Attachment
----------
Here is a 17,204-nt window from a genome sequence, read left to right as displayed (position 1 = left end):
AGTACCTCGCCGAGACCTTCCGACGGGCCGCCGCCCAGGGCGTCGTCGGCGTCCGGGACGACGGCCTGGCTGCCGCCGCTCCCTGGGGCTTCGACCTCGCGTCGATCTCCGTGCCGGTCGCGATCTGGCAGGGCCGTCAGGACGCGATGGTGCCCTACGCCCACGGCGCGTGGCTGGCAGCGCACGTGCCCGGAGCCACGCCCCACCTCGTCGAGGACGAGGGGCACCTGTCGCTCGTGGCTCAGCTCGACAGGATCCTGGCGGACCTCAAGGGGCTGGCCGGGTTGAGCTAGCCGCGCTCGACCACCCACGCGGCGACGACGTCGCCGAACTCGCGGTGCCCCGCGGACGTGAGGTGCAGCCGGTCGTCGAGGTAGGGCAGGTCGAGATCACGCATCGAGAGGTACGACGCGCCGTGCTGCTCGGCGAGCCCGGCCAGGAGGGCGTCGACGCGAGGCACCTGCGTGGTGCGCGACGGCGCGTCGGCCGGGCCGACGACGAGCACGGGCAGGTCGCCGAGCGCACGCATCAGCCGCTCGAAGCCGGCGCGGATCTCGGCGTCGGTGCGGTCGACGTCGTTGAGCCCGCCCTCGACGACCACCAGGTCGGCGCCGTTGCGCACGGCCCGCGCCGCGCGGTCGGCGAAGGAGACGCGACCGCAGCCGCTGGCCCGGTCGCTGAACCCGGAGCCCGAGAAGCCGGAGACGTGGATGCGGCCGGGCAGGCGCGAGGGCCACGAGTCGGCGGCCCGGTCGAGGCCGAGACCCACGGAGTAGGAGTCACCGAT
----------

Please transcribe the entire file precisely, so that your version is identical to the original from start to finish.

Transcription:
Here is a 17,204-nt window from a genome sequence, read left to right as displayed (position 1 = left end):
AGTACCTCGCCGAGACCTTCCGACGGGCCGCCGCCCAGGGCGTCGTCGGCGTCCGGGACGACGGCCTGGCTGCCGCCGCTCCCTGGGGCTTCGACCTCGCGTCGATCTCCGTGCCGGTCGCGATCTGGCAGGGCCGTCAGGACGCGATGGTGCCCTACGCCCACGGCGCGTGGCTGGCAGCGCACGTGCCCGGAGCCACGCCCCACCTCGTCGAGGACGAGGGGCACCTGTCGCTCGTGGCTCAGCTCGACAGGATCCTGGCGGACCTCAAGGGGCTGGCCGGGTTGAGCTAGCCGCGCTCGACCACCCACGCGGCGACGACGTCGCCGAACTCGCGGTGCCCCGCGGACGTGAGGTGCAGCCGGTCGTCGAGGTAGGGCAGGTCGAGATCACGCATCGAGAGGTACGACGCGCCGTGCTGCTCGGCGAGCCCGGCCAGGAGGGCGTCGACGCGAGGCACCTGCGTGGTGCGCGACGGCGCGTCGGCCGGGCCGACGACGAGCACGGGCAGGTCGCCGAGCGCACGCATCAGCCGCTCGAAGCCGGCGCGGATCTCGGCGTCGGTGCGGTCGACGTCGTTGAGCCCGCCCTCGACGACCACCAGGTCGGCGCCGTTGCGCACGGCCCGCGCCGCGCGGTCGGCGAAGGAGACGCGACCGCAGCCGCTGGCCCGGTCGCTGAACCCGGAGCCCGAGAAGCCGGAGACGTGGATGCGGCCGGGCAGGCGCGAGGGCCACGAGTCGGCGGCCCGGTCGAGGCCGAGACCCACGGAGTAGGAGTCACCGAT